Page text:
The Royal Commission’s Interim Report: Simplified

On 31 October, the royal commission into aged care released its interim report after ten months of investigation, revealing the insufficiencies of Australia’s aged care system and recommendations that spurred the government into action. But through all this jargon, what did the report actually say and what has the government done about it? Here are Healthcare HQ’s key points on what you need to know about the first results of the royal commission.

The interim report has called for the entire aged care system to be revamped in order to restructure its design, funding, distribution and regulation. With Australia’s ageing population, thousands of older citizens are falling through the cracks of this underfunded sector of the healthcare industry. Since the royal commission was announced, a disturbingly increasing number of stories have revealed the neglect and abuse within the system. These have features experiences of assault, name-calling, understaffing and inadequacies in basic necessities such as food and bathroom use. The royal commission has found that the most common concerns of the month are “neglect, dignity and governance”.

Following the interim report, the Australian government made announcements in late November regarding their next actions for the aged care system.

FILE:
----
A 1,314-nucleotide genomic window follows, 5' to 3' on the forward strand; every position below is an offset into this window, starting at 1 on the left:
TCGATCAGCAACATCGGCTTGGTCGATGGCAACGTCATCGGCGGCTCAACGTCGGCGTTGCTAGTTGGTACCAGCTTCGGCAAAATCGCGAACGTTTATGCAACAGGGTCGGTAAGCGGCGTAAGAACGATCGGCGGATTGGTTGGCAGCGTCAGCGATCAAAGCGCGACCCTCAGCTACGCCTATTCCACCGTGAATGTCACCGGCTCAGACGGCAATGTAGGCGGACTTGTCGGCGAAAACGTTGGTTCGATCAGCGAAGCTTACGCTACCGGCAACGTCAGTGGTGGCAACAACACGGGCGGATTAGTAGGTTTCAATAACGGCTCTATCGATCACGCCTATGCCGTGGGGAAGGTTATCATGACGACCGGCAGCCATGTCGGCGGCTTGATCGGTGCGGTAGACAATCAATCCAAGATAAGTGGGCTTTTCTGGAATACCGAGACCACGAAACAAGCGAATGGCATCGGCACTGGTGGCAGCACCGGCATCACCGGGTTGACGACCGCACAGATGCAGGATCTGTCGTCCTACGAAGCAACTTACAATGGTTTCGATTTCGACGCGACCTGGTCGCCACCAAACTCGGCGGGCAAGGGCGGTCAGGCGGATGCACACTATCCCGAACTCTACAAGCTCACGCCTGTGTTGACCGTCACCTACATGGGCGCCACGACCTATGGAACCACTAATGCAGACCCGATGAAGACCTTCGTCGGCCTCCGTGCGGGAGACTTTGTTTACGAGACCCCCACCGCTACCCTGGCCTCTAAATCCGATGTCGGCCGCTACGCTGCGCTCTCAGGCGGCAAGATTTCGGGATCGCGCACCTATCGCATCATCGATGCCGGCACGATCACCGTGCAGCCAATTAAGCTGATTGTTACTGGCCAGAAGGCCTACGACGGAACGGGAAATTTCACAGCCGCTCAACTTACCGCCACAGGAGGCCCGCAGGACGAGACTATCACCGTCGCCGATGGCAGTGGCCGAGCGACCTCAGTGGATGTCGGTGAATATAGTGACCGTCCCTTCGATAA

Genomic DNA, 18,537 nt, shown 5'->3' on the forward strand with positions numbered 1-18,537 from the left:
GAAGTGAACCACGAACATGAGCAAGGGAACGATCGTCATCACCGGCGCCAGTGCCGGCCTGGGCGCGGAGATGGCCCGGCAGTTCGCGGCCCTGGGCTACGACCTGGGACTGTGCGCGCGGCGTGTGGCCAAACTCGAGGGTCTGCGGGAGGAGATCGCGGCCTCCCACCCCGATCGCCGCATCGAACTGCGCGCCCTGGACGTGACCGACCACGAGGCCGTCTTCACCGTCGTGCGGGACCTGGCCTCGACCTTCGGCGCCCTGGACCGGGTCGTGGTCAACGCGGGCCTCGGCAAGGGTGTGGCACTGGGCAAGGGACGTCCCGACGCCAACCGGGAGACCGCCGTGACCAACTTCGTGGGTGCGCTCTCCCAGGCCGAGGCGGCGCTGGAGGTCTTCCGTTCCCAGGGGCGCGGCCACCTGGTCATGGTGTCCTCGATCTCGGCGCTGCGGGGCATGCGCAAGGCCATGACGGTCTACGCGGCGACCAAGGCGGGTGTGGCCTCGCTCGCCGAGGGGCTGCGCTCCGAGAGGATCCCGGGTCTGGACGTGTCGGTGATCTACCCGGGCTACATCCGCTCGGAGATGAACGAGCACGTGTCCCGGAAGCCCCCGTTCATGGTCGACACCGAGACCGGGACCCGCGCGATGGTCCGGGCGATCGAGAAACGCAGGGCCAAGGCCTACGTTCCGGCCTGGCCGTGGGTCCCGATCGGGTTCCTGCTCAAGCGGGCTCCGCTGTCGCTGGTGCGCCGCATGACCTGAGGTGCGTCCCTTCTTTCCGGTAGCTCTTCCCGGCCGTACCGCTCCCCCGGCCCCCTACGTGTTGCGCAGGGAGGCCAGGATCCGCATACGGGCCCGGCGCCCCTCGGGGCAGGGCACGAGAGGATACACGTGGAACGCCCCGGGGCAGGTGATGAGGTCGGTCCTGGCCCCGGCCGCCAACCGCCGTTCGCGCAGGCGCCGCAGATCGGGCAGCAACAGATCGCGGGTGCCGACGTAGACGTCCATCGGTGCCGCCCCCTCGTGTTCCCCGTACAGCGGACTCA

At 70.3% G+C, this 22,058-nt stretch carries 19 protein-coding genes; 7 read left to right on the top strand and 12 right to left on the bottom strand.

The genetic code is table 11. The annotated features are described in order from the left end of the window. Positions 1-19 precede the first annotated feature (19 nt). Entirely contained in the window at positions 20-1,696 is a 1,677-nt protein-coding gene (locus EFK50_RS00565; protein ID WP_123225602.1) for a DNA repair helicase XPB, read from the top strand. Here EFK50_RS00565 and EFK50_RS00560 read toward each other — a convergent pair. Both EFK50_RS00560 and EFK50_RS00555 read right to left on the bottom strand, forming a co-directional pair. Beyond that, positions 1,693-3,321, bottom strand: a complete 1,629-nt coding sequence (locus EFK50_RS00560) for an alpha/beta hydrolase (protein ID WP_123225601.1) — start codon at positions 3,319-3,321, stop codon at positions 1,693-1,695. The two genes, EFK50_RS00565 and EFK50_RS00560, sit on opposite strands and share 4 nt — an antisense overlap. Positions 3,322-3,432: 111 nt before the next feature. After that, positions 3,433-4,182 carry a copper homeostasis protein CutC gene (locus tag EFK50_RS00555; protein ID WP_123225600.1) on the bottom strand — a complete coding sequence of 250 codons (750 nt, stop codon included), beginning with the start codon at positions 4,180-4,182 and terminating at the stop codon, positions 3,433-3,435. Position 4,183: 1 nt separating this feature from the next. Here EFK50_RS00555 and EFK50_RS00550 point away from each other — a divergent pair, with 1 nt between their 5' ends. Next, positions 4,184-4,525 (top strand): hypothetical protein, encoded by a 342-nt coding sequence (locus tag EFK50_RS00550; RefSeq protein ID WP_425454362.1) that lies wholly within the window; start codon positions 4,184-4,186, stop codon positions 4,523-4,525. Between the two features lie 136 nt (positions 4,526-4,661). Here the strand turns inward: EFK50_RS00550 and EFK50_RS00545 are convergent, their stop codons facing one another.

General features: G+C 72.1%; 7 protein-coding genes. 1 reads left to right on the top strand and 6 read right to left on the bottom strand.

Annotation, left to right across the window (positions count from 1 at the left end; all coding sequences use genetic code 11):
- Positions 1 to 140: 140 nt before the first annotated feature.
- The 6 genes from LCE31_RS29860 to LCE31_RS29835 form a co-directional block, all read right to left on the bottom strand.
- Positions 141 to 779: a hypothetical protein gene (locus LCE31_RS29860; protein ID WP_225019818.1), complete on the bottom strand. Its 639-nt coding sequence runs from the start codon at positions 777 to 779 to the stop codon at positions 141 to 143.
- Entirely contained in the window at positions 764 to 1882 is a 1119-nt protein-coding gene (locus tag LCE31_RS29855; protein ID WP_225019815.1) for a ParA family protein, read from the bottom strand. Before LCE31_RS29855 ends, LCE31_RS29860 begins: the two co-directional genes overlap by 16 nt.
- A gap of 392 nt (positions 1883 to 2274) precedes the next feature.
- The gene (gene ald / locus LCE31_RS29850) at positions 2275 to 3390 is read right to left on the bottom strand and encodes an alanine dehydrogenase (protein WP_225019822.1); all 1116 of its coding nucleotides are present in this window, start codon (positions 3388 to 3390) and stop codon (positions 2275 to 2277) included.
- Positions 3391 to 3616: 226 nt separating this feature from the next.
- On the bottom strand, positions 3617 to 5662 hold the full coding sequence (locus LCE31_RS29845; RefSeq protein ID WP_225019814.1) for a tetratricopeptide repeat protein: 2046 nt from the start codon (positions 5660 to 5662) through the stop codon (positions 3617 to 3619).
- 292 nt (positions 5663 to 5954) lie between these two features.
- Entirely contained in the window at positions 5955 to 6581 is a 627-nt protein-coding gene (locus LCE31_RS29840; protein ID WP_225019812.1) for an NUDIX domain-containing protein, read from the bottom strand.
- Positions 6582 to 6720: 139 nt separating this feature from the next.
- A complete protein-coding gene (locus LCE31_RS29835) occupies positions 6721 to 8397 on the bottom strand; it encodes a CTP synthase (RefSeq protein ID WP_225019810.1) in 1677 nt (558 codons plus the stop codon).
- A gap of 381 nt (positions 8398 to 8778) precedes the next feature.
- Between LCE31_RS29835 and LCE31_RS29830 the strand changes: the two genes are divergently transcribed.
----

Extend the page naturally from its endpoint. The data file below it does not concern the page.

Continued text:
The government will be funding 10,000 new home care packages using almost $500 million to provide high levels of intensive care, better medication management by carers and dementia training for staff. While this is welcome news, it will only help a fraction of the people currently in the queue for aged care; approximately 120,000 are currently on the waiting list and records show that roughly 16,000 people passed away while waiting for aged care between 2017 and 2018.

The report further drew attention to the over-prescription of and reliance on sedative drugs and chemical restraints, which often meant that aged care patients were unresponsive to visitors and that failed to provide patients with the personal care they required. The government will spend $25 million on the improvement of medication management programs, including training staff.

Another focal point of the report recommended the prevention of younger people with disabilities being placed in aged care facilities. The report states that it remains largely unclear how these individuals are being forced into the aged care system, but the government has responded by dedicating $4.7 million to remove anyone under the age of 45 from aged care by 2022.

The final commission report will be released on 12 November 2020.

For a more in depth analysis of the interim report, visit here, here or here. The website for the Royal Commission into Aged Care Quality and Safety is accessible via this link.

Written by: Melanie Wong

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